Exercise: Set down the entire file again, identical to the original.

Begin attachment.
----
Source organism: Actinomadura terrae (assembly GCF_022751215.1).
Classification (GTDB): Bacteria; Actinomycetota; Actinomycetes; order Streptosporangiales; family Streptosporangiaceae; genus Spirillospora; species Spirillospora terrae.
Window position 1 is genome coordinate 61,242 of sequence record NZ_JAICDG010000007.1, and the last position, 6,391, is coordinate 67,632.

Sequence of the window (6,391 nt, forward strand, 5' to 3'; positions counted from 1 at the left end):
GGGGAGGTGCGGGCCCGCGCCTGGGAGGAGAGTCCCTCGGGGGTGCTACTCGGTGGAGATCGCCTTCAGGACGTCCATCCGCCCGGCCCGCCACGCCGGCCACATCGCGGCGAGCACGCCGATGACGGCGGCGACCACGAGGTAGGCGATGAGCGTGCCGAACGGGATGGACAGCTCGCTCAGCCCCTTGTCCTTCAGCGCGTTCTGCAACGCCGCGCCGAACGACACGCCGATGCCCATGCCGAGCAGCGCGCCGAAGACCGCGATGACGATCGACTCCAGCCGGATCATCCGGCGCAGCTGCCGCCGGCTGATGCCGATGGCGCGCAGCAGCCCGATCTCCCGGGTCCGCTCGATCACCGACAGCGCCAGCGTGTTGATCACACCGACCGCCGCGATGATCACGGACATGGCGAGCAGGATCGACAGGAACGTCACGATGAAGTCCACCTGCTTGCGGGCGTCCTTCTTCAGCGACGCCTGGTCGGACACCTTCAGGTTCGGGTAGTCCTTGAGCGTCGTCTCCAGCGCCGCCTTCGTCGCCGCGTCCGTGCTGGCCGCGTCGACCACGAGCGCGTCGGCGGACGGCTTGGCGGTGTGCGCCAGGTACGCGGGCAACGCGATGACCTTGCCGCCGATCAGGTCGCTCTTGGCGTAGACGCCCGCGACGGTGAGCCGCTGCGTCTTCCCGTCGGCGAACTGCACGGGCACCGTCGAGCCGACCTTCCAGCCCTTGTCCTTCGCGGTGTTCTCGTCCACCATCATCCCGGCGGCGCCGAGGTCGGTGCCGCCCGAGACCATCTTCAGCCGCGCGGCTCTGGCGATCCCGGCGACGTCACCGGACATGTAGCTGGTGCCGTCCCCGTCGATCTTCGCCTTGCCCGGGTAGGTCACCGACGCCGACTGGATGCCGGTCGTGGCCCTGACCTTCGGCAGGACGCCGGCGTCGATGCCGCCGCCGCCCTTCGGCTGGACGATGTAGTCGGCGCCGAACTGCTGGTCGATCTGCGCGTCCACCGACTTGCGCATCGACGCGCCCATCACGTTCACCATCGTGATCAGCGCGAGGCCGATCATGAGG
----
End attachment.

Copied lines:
Source organism: Actinomadura terrae (assembly GCF_022751215.1).
Classification (GTDB): Bacteria; Actinomycetota; Actinomycetes; order Streptosporangiales; family Streptosporangiaceae; genus Spirillospora; species Spirillospora terrae.
Window position 1 is genome coordinate 61,242 of sequence record NZ_JAICDG010000007.1, and the last position, 6,391, is coordinate 67,632.

Sequence of the window (6,391 nt, forward strand, 5' to 3'; positions counted from 1 at the left end):
GGGGAGGTGCGGGCCCGCGCCTGGGAGGAGAGTCCCTCGGGGGTGCTACTCGGTGGAGATCGCCTTCAGGACGTCCATCCGCCCGGCCCGCCACGCCGGCCACATCGCGGCGAGCACGCCGATGACGGCGGCGACCACGAGGTAGGCGATGAGCGTGCCGAACGGGATGGACAGCTCGCTCAGCCCCTTGTCCTTCAGCGCGTTCTGCAACGCCGCGCCGAACGACACGCCGATGCCCATGCCGAGCAGCGCGCCGAAGACCGCGATGACGATCGACTCCAGCCGGATCATCCGGCGCAGCTGCCGCCGGCTGATGCCGATGGCGCGCAGCAGCCCGATCTCCCGGGTCCGCTCGATCACCGACAGCGCCAGCGTGTTGATCACACCGACCGCCGCGATGATCACGGACATGGCGAGCAGGATCGACAGGAACGTCACGATGAAGTCCACCTGCTTGCGGGCGTCCTTCTTCAGCGACGCCTGGTCGGACACCTTCAGGTTCGGGTAGTCCTTGAGCGTCGTCTCCAGCGCCGCCTTCGTCGCCGCGTCCGTGCTGGCCGCGTCGACCACGAGCGCGTCGGCGGACGGCTTGGCGGTGTGCGCCAGGTACGCGGGCAACGCGATGACCTTGCCGCCGATCAGGTCGCTCTTGGCGTAGACGCCCGCGACGGTGAGCCGCTGCGTCTTCCCGTCGGCGAACTGCACGGGCACCGTCGAGCCGACCTTCCAGCCCTTGTCCTTCGCGGTGTTCTCGTCCACCATCATCCCGGCGGCGCCGAGGTCGGTGCCGCCCGAGACCATCTTCAGCCGCGCGGCTCTGGCGATCCCGGCGACGTCACCGGACATGTAGCTGGTGCCGTCCCCGTCGATCTTCGCCTTGCCCGGGTAGGTCACCGACGCCGACTGGATGCCGGTCGTGGCCCTGACCTTCGGCAGGACGCCGGCGTCGATGCCGCCGCCGCCCTTCGGCTGGACGATGTAGTCGGCGCCGAACTGCTGGTCGATCTGCGCGTCCACCGACTTGCGCATCGACGCGCCCATCACGTTCACCATCGTGATCAGCGCGAGGCCGATCATGAGG